I look forward to the day where I can say:  Lindsey, this is your allowance (given the day BEFORE shopping, to associate allowance = shopping)- you can use it to buy your special items.  If you want your banana treat, or a toy - you will buy it.  I'm envisioning her excitement at going to her "money box" and getting a dollar so she can buy her own banana, and then being able to put the change back in her box, rather than me pocketing it.

 

Personally, I won't tie chores to money (except as a penalty, where she must pay for me doing her chores) - As a participant of the household, my daughter will be expected to do chores.  As a participant of the household, an allowance is her bounty of the household budget.  She will do her chores - I have enough logical forcing mechanisms - no TV until everything is picked up, we will eat after we put away dishes, time for bed after things are put away.  Or, a la Loving Logic, I'll be happy to charge her to put her toys away (obviously associating it close enough in time so that my putting her toys away on Saturday night means she doesn't have enough money for a banana on Sunday shopping).  Granted, we may have a miserable day at the store (including leaving a half-full cart) if I explain that she spent her money by paying me to put away her toys the previous night.

 

Any thoughts or comments - I really hope that the requirement for chores, household maintenance is part of being a participant of the house.  Allowance is part of the bounty of the household - it is enough to pay for basics each week (for us, maybe it's just a banana at age 4) and save the change for extras like a toy (off cycle from Christmas or birthday).  If she doesn't want to do her chores, she can pay me (recognizing the impact within 48 hours - even if we don't need to get food, I go will shopping within 48 hours so she can face the consequences - trust me, before shopping when we go to look for a dollar, she'll have hint that she's "broke") - and I fully expect that day when she says:  I want my banana - do you have your dollar - no - why not - i gave it to you to put away my  toys - sorry, no banana.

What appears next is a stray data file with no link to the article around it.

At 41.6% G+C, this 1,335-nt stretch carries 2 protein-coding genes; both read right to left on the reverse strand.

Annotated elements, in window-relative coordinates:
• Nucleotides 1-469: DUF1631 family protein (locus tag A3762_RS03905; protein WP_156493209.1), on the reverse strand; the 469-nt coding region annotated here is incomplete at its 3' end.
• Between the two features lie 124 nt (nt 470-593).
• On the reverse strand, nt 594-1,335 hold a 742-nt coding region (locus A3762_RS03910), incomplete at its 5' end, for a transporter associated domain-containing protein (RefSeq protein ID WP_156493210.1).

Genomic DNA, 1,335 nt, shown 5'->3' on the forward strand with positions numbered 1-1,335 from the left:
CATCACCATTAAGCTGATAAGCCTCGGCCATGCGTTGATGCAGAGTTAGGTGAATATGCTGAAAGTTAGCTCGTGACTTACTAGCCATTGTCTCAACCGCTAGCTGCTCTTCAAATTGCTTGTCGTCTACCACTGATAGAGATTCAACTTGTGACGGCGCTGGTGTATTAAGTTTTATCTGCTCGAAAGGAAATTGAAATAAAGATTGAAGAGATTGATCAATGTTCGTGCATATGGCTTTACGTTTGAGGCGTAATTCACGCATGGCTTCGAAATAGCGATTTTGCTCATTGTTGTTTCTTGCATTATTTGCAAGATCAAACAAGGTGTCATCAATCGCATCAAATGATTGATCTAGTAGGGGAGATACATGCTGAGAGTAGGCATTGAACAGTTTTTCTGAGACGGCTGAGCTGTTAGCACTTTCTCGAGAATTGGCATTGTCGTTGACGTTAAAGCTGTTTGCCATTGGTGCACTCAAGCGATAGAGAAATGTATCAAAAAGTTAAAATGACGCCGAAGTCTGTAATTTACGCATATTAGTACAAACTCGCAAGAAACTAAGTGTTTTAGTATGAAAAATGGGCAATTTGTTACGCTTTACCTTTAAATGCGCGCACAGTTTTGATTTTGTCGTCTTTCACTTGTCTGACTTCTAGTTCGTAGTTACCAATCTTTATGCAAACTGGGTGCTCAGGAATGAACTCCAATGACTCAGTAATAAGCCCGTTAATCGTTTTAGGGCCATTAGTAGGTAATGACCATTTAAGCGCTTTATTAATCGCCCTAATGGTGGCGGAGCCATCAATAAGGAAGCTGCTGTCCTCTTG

Screaming fit - we will leave the store with an apologetic smile to people there explaining that this is a lesson. I'll probably notify the staff in the store in advance that at times I may leave the cart with a screaming child who didn't have enough money for a banana.

 

Following week, if she decides she doesn't want to put away her toys, I'll ask her - do you want to pay me a dollar to put away your toys?  Remember, if you give me your dollar, you cannot get a banana (a ritual since she was about 18 months old).

 

I see this as increasing in amount - to and from.  I'll charge her the "banana dollar" to put away her toys or $5 to clean her room - in essence, her charge/penalty will closely equal the weekly amount.  I'm also not adverse to saying:  You don't want to put it away?  That's fine - I will - I don't want it and I'll put it in the trash.

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#30 of 38 Old 10-17-2011, 07:51 AM
 
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No allowance for chores.

Chores are part of everyone's life. Everyone who lives in my house pitches in except the cat. My breadwinning dh does his share, too. Having a tidy home means we can relax better and invite folks over whenever we want. No one gets out of some routine chores unless they are sick in bed.


The allowance is to learn to spend or save. My kids have done both at different times. Sometimes they save up for an Ipod or a skateboard.. other times they buy silly stuff till their pockets are empty. But that's all in learning to manage money.


I have a friend who gets all the parenting stuff "wrong". She tied allowance to chores and her kid within a couple of weeks flat out refused to do chores anymore. He didn't like emptying the cat box and cleaning his room for a mere 10 bucks a week. Things got pretty ugly at their house until she back-pedaled and started over.